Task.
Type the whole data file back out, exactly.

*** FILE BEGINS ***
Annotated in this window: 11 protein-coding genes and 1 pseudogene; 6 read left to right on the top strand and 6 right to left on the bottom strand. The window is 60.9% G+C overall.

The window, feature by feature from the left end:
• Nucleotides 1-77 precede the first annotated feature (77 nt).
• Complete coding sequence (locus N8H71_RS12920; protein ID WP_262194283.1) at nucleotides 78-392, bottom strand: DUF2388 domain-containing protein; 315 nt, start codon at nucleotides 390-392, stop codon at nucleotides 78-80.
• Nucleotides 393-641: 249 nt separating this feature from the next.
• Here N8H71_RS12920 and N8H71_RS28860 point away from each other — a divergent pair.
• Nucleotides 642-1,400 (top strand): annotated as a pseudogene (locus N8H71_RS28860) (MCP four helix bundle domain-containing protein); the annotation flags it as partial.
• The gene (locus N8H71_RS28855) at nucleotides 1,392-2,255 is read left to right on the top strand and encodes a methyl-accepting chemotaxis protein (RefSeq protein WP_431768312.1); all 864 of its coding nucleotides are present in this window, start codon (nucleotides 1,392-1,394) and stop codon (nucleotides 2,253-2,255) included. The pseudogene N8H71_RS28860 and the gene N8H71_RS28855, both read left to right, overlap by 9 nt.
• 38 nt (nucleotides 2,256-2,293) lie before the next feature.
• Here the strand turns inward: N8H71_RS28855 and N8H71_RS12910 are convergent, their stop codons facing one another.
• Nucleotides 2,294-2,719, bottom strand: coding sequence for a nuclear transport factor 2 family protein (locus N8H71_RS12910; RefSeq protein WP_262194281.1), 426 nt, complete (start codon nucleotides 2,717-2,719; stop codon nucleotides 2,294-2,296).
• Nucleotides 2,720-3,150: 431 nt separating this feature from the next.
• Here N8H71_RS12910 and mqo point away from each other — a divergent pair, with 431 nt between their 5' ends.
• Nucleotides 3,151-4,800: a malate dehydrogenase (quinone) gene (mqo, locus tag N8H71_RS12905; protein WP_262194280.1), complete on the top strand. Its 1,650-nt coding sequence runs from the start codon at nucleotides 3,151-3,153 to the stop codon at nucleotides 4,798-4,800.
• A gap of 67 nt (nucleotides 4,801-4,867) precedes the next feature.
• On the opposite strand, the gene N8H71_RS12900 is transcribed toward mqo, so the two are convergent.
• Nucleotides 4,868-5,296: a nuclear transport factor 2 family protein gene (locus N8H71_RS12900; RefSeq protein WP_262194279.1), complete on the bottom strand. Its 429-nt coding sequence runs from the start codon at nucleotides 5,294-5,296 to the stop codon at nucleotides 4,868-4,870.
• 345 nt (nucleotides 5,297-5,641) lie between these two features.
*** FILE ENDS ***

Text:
Annotated in this window: 11 protein-coding genes and 1 pseudogene; 6 read left to right on the top strand and 6 right to left on the bottom strand. The window is 60.9% G+C overall.

The window, feature by feature from the left end:
• Nucleotides 1-77 precede the first annotated feature (77 nt).
• Complete coding sequence (locus N8H71_RS12920; protein ID WP_262194283.1) at nucleotides 78-392, bottom strand: DUF2388 domain-containing protein; 315 nt, start codon at nucleotides 390-392, stop codon at nucleotides 78-80.
• Nucleotides 393-641: 249 nt separating this feature from the next.
• Here N8H71_RS12920 and N8H71_RS28860 point away from each other — a divergent pair.
• Nucleotides 642-1,400 (top strand): annotated as a pseudogene (locus N8H71_RS28860) (MCP four helix bundle domain-containing protein); the annotation flags it as partial.
• The gene (locus N8H71_RS28855) at nucleotides 1,392-2,255 is read left to right on the top strand and encodes a methyl-accepting chemotaxis protein (RefSeq protein WP_431768312.1); all 864 of its coding nucleotides are present in this window, start codon (nucleotides 1,392-1,394) and stop codon (nucleotides 2,253-2,255) included. The pseudogene N8H71_RS28860 and the gene N8H71_RS28855, both read left to right, overlap by 9 nt.
• 38 nt (nucleotides 2,256-2,293) lie before the next feature.
• Here the strand turns inward: N8H71_RS28855 and N8H71_RS12910 are convergent, their stop codons facing one another.
• Nucleotides 2,294-2,719, bottom strand: coding sequence for a nuclear transport factor 2 family protein (locus N8H71_RS12910; RefSeq protein WP_262194281.1), 426 nt, complete (start codon nucleotides 2,717-2,719; stop codon nucleotides 2,294-2,296).
• Nucleotides 2,720-3,150: 431 nt separating this feature from the next.
• Here N8H71_RS12910 and mqo point away from each other — a divergent pair, with 431 nt between their 5' ends.
• Nucleotides 3,151-4,800: a malate dehydrogenase (quinone) gene (mqo, locus tag N8H71_RS12905; protein WP_262194280.1), complete on the top strand. Its 1,650-nt coding sequence runs from the start codon at nucleotides 3,151-3,153 to the stop codon at nucleotides 4,798-4,800.
• A gap of 67 nt (nucleotides 4,801-4,867) precedes the next feature.
• On the opposite strand, the gene N8H71_RS12900 is transcribed toward mqo, so the two are convergent.
• Nucleotides 4,868-5,296: a nuclear transport factor 2 family protein gene (locus N8H71_RS12900; RefSeq protein WP_262194279.1), complete on the bottom strand. Its 429-nt coding sequence runs from the start codon at nucleotides 5,294-5,296 to the stop codon at nucleotides 4,868-4,870.
• 345 nt (nucleotides 5,297-5,641) lie between these two features.